Cruising Communications – Part 2


March 20th, 2024


Equipment, Technical

Written by

Richard Farrington

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By Richard. Posted on March 20th, 2024 in Equipment, Technical.

Let’s continue to look at some of the equipment fitted to Escapade.

Raymarine AIS Class B Transceiver

This is a really useful piece of kit – but beware of over-reliance on what it tells you!

The best feature is that it is linked to the chartplotter. This means that you can see AIS tracks overlaid on the chart; if you turn on the radar as well, you get some very useful information.

The disadvantages of AIS are as follows:

  • The position displayed may not be ‘real time’. Yachts in particular, can be slow to update. This is because they are Class B transmitters – and have to wait for a gap in the transmissions of the Class A vessels (anything over 300 tonnes) before they can push out their data. In a busy waterway, that can mean a significant delay. You can see this if you overlay your radar picture on the AIS data – see how often the AIS icon lags behind the radar echo.  Worse, slow moving contacts update their positions less frequently. Worse still, far too many owners leave their AIS switched on when they leave their boats in the marina for months on end – just so that they can see if anyone has stolen it. All those utterly irrelevant transmitters are queuing for space on YOUR receiver…
  • The vast majority of vessels do not transmit on AIS, so if you think that watchkeeping now consists of setting your system to alarm on for new AIS contacts, please think again!
  • Closest Point of Approach (CPA) data may not be accurate. My advice is to take a visual bearing every time and abide by the Collision regulations – particularly Rule 7 which deals with the risk of collision.

The big advantages are:

  • Other vessels are aware of who you are (assuming you have a transmit capability) and a pretty good idea of where you are.
  • Crossing a shipping lane, it can be very useful to correlate what you can see with information on ship’s name etc – and importantly the likely course and speed of the other vessel.

If you can afford the transmit capability, invest in it.

The International Maritime Organisation (IMO) are engaged in devising the next generation of AIS. Don’t hold your breath, but it should enable vessels to talk to each other automatically (useful in the autonomous vessel world), allow the operator of a Class B system to change their status from ‘under sail’ to under engine’ – and probably inform you whether the ship you are tracking is manned or unmanned. Don’t hold your breath for this though – nothing before 2028.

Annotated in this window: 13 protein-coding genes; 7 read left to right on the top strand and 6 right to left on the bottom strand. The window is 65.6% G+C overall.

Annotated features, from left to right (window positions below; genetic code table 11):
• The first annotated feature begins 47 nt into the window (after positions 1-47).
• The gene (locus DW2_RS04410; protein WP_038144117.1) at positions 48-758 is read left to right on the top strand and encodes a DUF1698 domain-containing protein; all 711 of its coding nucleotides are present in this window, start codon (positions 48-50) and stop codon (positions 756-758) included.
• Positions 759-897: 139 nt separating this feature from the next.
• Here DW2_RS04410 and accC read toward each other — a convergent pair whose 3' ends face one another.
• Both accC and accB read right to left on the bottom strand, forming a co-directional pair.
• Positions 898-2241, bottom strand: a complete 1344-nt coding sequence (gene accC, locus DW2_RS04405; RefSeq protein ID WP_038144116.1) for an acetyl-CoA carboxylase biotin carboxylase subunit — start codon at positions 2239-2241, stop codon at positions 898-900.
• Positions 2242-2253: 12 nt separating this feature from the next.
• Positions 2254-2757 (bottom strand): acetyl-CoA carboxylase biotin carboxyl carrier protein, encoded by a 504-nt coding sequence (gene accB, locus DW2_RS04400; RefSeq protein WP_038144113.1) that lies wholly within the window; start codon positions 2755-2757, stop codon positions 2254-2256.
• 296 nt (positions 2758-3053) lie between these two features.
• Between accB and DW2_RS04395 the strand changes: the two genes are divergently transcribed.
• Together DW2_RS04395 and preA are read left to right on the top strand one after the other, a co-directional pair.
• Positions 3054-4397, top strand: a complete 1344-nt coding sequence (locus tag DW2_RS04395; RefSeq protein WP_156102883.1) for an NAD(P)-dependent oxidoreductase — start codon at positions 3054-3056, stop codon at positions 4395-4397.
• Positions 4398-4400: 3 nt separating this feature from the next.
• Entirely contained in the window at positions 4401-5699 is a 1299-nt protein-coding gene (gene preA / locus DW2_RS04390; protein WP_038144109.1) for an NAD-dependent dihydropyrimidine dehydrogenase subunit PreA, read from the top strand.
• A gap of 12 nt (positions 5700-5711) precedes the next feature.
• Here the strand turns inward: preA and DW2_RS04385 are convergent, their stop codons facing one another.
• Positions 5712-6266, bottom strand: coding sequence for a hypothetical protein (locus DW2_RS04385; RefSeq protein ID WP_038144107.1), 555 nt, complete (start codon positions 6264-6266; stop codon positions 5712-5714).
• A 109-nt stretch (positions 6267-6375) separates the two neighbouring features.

IPad and Mobile Phone

A staggering number of recreational sailors navigate exclusively on their mobile phones. Fine, except when they rush up to the bow to take a photo of dolphins with their primary navigation device – and drop it in the ‘oggin. Or use it to watch the rugby and wonder why the battery has gone flat. And can you really navigate on a screen the size of your hand? Ask the chap who put the Volvo Ocean racing yacht ‘Team Vesta’ on a reef off Mauritius about the risks of displaying electronic cartography adequately… (a whole subject in  I will return to).

Undoubtedly mobile phones equipped with a very reasonably priced charting App such as Navionics can be an extremely useful ‘aid to navigation’, as a quick reference source in a discussion, or to get the latest weather information (we use a mix of Windfinder Pro, Windy and (in the Solent) Solentmet).  Some yachtsmen sing the praises of ‘Savvy Navvy’ but personally I prefer to select my own sources of data and compare them with more traditional media – such as my hard copy almanac.

We use the Navionics App on a 10 inch IPad for quick route planning and as a backup (we went through a period where the cockpit chart plotter had an uncanny ability to know when we were entering a new port or anchorage and simply shut itself down. The big advantages over the phone are screensize and the fact that you aren’t using it as a personal communications device.  The big disadvantages of both are:

  • They don’t float
  • Battery life can be variable
  • Connectivity (although if you are using it as a chartplotter, all you need is a model with a built-in GPS.

Glomex 5G Mobile phone fixed antenna

The Glomex 5G antenna on Escapade’s stump mast. The small blue cap covers the SIM Card slots.

SATCOM data is expensive. In 2023 we deployed to the west of Ireland and wanted the ability to work from the boat. We could not have afforded to run the iridium and were unwilling to risk being out of mobile phone signal range when we knew we would be working. So we invested in a decent mobile phone antenna. After much research, we purchased the latest Glomex 5G offering. You can insert two SIM cards into it (so don’t mount it up the mast where you cant get at it) and use your mobile phone to control it using the wifi feature. It worked really well. Mind you, the Irish have invested heavily in their mobile phone infrastructure. That said, we have faster Internet connectivity from Escapade alongside in Gosport than we do from our home just a mile away.

Bottom line: a booster aerial for your mobile phone reception is a worthwhile investment, particularly if you can insert a couple of local SIM Cards into it – and be prepared to switch around as you go. Purchasing local SIM Cards is easier than you think – we used the local marina as our ‘address’ and set up direct debits for monthly contracts which we cancelled as we left the area.